Holden's Lang Lang proving ground has been the company's home of testing and development since it opened nearly 60 years ago in 1957. There is 23km of sealed road for testing, and more than 19km of unsealed and dirt roads where the carmaker tests its SUVs and utes.
But one of its most interesting features lies within the 4.69km circular track, the only one of its kind in Australia, where Holden tests how well its cars can handle speed and changing lanes.
Holden's latest Commodore going around the track. Image: Supplied
Think of the ring in the same way as a NASCAR track in the sense that there are different levels of gradients, starting from essentially flat, then angle gets steeper the higher and closer you climb to the outside edge.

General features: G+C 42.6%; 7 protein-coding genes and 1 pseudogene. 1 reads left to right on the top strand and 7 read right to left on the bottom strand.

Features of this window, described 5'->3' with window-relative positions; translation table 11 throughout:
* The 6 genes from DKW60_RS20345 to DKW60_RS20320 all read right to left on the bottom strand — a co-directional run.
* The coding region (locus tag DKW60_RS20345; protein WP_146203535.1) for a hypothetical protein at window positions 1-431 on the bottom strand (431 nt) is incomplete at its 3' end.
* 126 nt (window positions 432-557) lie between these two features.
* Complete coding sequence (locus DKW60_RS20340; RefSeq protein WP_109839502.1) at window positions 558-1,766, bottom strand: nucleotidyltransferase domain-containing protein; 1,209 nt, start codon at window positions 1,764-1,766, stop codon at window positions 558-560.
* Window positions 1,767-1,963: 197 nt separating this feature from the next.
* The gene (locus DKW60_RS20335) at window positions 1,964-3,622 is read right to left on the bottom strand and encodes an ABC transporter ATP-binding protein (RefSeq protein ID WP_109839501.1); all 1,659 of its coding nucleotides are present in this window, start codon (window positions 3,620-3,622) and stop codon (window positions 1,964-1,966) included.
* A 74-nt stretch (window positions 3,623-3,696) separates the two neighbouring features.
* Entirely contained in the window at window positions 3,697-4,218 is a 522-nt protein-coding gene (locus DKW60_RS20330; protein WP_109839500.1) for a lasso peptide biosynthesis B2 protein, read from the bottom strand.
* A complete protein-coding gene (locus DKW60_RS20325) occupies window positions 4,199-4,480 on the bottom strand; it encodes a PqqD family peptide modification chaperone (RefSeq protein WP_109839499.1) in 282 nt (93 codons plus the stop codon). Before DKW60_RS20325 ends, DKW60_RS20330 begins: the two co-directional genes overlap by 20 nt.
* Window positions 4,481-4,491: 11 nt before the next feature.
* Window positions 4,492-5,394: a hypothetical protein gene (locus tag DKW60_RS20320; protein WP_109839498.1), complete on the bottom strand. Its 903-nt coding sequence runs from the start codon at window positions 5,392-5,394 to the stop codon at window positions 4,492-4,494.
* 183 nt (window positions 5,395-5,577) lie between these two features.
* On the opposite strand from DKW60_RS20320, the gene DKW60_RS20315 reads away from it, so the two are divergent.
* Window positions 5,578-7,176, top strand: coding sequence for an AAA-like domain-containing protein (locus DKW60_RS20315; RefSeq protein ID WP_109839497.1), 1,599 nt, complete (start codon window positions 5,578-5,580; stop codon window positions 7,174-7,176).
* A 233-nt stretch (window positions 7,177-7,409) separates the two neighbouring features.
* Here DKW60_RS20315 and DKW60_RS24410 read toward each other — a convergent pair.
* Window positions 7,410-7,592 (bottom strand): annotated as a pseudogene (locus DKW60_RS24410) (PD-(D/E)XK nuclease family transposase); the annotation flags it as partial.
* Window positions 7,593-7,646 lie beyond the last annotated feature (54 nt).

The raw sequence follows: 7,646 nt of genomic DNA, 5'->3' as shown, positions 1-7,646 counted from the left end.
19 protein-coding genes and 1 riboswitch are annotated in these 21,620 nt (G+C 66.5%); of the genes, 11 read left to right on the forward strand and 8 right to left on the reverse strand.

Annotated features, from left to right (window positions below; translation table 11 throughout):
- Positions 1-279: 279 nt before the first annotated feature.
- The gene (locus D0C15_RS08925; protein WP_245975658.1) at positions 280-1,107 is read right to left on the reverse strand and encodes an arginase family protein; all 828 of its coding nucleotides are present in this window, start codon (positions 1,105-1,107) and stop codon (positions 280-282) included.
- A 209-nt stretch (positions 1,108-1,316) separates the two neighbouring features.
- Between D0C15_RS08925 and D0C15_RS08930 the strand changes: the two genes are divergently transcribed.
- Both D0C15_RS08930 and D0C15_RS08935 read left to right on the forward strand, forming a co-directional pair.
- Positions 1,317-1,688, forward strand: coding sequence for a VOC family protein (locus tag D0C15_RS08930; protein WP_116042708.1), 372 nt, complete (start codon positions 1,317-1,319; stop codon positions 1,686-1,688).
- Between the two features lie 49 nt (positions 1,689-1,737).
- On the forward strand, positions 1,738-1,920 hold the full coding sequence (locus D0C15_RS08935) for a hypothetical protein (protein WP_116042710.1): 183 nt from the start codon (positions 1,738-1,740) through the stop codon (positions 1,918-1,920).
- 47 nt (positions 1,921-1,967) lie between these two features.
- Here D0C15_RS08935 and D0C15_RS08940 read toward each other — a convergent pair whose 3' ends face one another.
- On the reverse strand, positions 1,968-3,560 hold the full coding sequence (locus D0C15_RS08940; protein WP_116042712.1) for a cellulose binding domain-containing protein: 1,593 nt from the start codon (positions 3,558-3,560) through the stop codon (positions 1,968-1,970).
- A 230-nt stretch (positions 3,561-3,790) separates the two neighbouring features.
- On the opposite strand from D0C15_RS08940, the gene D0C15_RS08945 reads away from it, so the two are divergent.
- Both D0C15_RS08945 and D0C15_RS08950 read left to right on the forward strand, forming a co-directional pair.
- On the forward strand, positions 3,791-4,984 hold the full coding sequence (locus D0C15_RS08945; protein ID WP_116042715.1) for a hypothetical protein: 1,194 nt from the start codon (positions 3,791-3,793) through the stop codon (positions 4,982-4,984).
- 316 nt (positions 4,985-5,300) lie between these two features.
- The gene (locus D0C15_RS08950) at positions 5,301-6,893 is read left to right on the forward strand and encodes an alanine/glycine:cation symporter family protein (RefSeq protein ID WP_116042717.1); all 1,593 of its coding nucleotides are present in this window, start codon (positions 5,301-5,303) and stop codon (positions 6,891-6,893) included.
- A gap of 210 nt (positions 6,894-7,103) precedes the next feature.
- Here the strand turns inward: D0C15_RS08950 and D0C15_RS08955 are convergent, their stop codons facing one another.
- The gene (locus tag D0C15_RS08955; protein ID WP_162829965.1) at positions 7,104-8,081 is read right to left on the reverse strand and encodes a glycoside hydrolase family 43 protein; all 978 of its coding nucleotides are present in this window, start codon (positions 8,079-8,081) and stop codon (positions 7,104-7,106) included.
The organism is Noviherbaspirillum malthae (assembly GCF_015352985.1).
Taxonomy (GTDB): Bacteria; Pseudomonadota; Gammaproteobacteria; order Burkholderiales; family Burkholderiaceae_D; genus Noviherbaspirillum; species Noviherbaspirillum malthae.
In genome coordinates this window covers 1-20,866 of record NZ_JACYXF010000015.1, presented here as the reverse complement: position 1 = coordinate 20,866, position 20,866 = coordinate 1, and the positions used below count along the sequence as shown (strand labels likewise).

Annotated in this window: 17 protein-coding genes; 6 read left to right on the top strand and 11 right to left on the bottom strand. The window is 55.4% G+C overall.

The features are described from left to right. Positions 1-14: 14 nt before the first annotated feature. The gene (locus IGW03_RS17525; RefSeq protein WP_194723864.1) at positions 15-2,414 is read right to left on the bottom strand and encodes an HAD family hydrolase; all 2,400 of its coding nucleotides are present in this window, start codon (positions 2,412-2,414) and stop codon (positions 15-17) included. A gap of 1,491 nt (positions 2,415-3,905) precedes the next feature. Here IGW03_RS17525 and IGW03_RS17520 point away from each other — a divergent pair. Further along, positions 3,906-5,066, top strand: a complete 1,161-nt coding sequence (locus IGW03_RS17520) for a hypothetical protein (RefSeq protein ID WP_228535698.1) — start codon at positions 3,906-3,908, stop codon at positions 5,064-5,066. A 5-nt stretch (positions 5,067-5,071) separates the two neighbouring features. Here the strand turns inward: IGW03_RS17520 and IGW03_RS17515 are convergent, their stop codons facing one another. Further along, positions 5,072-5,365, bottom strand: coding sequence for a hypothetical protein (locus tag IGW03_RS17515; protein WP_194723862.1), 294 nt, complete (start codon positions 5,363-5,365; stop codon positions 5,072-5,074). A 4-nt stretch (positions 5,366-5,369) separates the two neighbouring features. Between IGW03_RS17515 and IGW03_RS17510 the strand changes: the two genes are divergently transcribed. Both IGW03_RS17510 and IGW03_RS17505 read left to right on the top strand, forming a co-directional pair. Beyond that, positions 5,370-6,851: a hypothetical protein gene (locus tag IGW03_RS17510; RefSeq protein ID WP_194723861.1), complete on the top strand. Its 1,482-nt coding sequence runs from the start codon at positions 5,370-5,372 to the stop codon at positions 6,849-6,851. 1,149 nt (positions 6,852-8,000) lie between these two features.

In the ring, Holden created three lanes based on the angles. The bottom two are fairly standard, but the top one has a special feature.
No matter what car you're driving in that top lane, if you're hitting exactly 160km/h, you can take your hands off the steering wheel and the car will drive itself in a continuous loop, without veering away, until it runs out of fuel.
Business Insider was taken for a lap on it by one of Holden's engineers in a prototype car. He explained that it works by using opposing forces gravity and elements. From the outside, gravity is pushing the car towards the middle and around the track, while the wind resistance from the bottom keeps the car up.
But it only works when you hit exactly 160km/h (100mph). No more, no less.